After Travel Tips
CDC recommends making sure you are up to date with your COVID-19 vaccines before travel, which includes additional doses for individuals who are immunocompromised or booster doses when eligible. Follow all requirements and recommendations at each location during travel, and take steps to protect yourself and others. If you are traveling internationally, check the COVID-19 Travel Health Notice for your destination and visit the International Travel webpage for requirements and recommendations.
Contact your healthcare provider if you do not feel well
Contact your healthcare provider if you are not feeling well after your trip. Sharing the following information may help your healthcare provider identify possible diseases or infections:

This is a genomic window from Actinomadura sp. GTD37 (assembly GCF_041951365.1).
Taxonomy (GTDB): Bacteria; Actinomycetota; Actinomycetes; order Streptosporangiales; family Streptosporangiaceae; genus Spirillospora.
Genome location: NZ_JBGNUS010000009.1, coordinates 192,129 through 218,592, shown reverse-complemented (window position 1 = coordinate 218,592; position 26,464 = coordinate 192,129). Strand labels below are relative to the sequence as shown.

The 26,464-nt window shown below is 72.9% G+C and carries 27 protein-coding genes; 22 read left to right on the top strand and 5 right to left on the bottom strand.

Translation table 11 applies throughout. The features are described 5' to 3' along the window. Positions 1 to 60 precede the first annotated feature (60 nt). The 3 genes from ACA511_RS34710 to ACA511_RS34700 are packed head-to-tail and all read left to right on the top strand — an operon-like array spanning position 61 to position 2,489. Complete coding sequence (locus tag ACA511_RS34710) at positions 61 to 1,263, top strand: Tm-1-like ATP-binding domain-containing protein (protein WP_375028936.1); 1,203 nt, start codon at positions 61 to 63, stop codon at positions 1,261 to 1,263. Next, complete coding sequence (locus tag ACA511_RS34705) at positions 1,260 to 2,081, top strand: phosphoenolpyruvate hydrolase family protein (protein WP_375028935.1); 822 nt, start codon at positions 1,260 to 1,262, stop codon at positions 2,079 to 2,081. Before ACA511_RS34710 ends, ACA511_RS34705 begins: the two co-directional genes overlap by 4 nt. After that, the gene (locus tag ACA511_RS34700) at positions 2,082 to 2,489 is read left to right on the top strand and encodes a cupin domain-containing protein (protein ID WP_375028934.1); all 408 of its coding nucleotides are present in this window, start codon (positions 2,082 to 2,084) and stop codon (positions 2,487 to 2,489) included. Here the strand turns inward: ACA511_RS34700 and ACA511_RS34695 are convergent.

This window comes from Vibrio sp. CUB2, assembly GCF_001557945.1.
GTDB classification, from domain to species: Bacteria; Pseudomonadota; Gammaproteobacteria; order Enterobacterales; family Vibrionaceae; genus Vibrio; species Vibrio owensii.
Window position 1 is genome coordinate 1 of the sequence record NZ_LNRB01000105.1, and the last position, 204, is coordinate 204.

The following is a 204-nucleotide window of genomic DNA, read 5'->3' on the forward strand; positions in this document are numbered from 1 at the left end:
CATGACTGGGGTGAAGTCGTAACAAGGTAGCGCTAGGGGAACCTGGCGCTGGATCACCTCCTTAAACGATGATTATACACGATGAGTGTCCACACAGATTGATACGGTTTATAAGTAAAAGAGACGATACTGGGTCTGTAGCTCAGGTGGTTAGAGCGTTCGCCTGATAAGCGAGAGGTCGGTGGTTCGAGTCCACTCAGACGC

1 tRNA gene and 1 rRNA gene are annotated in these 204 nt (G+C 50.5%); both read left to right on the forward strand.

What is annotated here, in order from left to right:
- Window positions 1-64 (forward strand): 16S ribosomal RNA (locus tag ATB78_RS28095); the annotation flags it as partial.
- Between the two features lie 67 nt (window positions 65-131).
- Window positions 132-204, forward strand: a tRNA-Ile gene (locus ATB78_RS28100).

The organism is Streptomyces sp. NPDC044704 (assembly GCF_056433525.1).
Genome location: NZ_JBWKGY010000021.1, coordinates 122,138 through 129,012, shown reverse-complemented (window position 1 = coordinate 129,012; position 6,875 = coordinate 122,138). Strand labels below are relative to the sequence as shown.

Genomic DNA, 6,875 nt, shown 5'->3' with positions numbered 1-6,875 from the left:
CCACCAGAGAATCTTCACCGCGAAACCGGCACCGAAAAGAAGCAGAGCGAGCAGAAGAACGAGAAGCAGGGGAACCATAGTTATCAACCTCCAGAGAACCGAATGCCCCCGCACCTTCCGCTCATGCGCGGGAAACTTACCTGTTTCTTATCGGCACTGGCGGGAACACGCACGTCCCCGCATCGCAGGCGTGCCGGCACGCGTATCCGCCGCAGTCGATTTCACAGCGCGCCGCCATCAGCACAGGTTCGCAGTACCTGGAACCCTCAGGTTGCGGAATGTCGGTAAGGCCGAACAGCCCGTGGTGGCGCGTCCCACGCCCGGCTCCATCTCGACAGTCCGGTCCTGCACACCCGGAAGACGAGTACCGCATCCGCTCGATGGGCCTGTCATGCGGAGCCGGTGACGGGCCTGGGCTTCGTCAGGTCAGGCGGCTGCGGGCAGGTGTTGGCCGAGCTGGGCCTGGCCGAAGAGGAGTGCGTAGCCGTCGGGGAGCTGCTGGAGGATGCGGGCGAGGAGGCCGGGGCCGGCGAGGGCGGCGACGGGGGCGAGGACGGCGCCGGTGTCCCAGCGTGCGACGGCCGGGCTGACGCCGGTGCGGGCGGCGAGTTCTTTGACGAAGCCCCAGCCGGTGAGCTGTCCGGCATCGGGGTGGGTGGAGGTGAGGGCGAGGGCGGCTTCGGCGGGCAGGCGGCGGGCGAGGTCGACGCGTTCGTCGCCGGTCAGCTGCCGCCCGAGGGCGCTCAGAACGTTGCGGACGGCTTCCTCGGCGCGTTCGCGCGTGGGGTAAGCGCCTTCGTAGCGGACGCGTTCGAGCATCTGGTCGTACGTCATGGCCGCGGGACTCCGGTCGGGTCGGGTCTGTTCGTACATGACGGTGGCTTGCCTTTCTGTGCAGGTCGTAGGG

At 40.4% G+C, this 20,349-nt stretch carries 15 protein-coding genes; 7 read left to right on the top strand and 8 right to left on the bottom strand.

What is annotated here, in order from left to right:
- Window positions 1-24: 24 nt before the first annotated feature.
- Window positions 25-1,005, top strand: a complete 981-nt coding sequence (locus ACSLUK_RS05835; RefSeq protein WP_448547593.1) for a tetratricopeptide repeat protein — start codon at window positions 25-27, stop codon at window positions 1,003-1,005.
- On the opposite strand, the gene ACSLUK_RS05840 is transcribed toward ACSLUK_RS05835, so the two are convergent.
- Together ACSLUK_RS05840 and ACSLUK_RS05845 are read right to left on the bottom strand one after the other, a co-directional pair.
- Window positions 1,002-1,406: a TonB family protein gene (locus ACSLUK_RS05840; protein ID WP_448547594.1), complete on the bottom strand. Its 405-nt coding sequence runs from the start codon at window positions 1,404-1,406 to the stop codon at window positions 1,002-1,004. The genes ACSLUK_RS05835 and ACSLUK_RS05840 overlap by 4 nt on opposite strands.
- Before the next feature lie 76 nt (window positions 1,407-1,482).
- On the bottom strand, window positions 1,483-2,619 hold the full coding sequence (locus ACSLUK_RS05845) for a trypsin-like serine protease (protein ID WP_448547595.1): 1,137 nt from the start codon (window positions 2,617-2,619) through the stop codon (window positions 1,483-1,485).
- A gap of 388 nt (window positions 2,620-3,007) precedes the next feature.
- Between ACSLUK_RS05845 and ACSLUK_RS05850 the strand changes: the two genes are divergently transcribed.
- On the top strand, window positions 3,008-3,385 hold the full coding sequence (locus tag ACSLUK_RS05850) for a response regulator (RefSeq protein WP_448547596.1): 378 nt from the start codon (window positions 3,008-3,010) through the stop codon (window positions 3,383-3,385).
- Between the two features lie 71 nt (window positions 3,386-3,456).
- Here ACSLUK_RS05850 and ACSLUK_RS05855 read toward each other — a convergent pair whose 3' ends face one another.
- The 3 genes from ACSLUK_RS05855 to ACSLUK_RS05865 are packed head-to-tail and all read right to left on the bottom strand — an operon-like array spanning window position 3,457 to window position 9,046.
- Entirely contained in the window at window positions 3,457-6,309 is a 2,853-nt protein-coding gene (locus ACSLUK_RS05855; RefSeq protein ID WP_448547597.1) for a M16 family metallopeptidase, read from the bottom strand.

- Your vaccination history.
- Where you traveled.
- Your reasons for traveling.
- Your travel activities, including swimming, hiking, etc.
- The timeframe of your vacation.
- Where you stayed, such as hotels, family or friends’ homes, hostels, or tents.
- What you ate and drank.
- Animals you had close contact with or touched.
- If you have any injuries, scratches, or bug bites.
- Health care or medications you received during your trip.
- Close contact with other people, including sexual encounters.
- If you got any tattoos or piercings.
If your healthcare provider has trouble determining why you are feeling sick, you may want to ask to speak with an infectious disease doctor or travel medicine specialist. Find a clinic for a travel medicine specialist.
Long-term travelers, such as expatriate workers, Peace Corps volunteers, or missionaries, have a greater risk of getting infected, sometimes without symptoms, during travel. If you are a long-term traveler, consider having a thorough medical exam or interview with your healthcare provider after you return to the United States.